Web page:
Reversing a Tubal Ligation

by Catherine Rein
(last updated April 22, 2009)

I have a friend who tragically lost a child in a car accident several years ago and because she is still in her late 30s would like to try for another baby. The friend had a tubal ligation many years back and is now considering have this procedure reversed. She's determined that having the tubal ligation reversed will likely be less expensive and more successful than attempting In-Vitro Fertilization (IVF).

If you or a loved one is considering having a tubal ligation reversed, there are a few considerations to think about:

  • Candidates. Women who have had a previous tubal ligation and now desire to have more children are candidates for tubal ligation reversal. Tubal reversal surgery is usually more desirable than IVF. It is cheaper and usually more effective. Pregnancy rates with tubal ligation reversal average 75% while IVF pregnancy rates are approximately 27%. Some women have had their tubes drastically damaged during the tubal ligation and are not good candidates for a reversal. Your doctor can let you know if this is the case in your situation.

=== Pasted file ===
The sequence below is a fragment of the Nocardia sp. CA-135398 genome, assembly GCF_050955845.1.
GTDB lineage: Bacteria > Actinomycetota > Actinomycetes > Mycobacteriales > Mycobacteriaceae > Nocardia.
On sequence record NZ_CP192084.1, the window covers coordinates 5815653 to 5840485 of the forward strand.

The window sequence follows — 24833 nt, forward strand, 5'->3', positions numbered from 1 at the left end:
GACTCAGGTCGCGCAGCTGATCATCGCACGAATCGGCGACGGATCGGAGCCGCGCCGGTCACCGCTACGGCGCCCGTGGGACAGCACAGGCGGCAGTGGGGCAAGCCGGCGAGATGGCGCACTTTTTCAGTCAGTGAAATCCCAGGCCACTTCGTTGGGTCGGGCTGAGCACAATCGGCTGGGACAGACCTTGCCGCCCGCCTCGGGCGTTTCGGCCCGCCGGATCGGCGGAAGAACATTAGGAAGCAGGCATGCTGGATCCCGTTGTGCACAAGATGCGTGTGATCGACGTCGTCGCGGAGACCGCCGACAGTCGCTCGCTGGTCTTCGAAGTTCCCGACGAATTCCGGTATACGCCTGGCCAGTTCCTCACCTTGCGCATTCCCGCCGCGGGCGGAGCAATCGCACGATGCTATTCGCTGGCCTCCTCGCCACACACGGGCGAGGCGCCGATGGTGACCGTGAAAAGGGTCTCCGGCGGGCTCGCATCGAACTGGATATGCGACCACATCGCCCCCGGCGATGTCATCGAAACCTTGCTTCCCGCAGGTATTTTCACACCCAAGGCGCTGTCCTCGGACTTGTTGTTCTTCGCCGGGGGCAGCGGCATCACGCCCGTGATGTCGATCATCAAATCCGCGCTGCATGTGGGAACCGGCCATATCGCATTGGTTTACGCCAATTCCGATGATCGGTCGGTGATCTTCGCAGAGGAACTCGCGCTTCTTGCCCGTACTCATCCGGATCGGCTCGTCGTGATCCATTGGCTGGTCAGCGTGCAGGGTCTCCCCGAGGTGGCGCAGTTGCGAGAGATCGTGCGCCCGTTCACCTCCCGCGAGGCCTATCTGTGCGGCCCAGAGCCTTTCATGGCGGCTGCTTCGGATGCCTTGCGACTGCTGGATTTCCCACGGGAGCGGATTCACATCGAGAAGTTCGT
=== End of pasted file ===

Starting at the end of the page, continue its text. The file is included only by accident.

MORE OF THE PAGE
• You should be sure to have a copy of your tubal ligation operative report. If this is not available, the doctor will likely have to perform a diagnostic operation to examine your fallopian tubes and determine if tubal reversal is likely to be successful.
  • Procedures. Your doctor can give you more detail on the best procedure for your situation. Tubal ligation reversal involves microsurgical techniques to open and reconnect the fallopian tube segments that are still in place after a tubal ligation.
  • In some cases tubal implantation might be required to provide a new opening through the uterine muscle.
  • Doctors who specialize in tubal ligation reversal are also likely to provide services to repair fallopian tubes that have become blocked due to pelvic inflammatory disease.
  • Costs and Follow Up. Fees for tubal ligation reversal average $6,000 to $8,000. The surgery itself usually includes one or two nights of hospital care. Most patients are able to return to their normal routines within 5-10 days.

Pregnancy after a tubal ligation reversal shows a slight increase in the chance of miscarriage whether this is due to the reversal procedure itself or the result of the age of most reversal patients is unclear. The miscarriage rate reported in the general population ranges from approximately 20% to 50% depending on a woman's age and the extent of early pregnancy testing.


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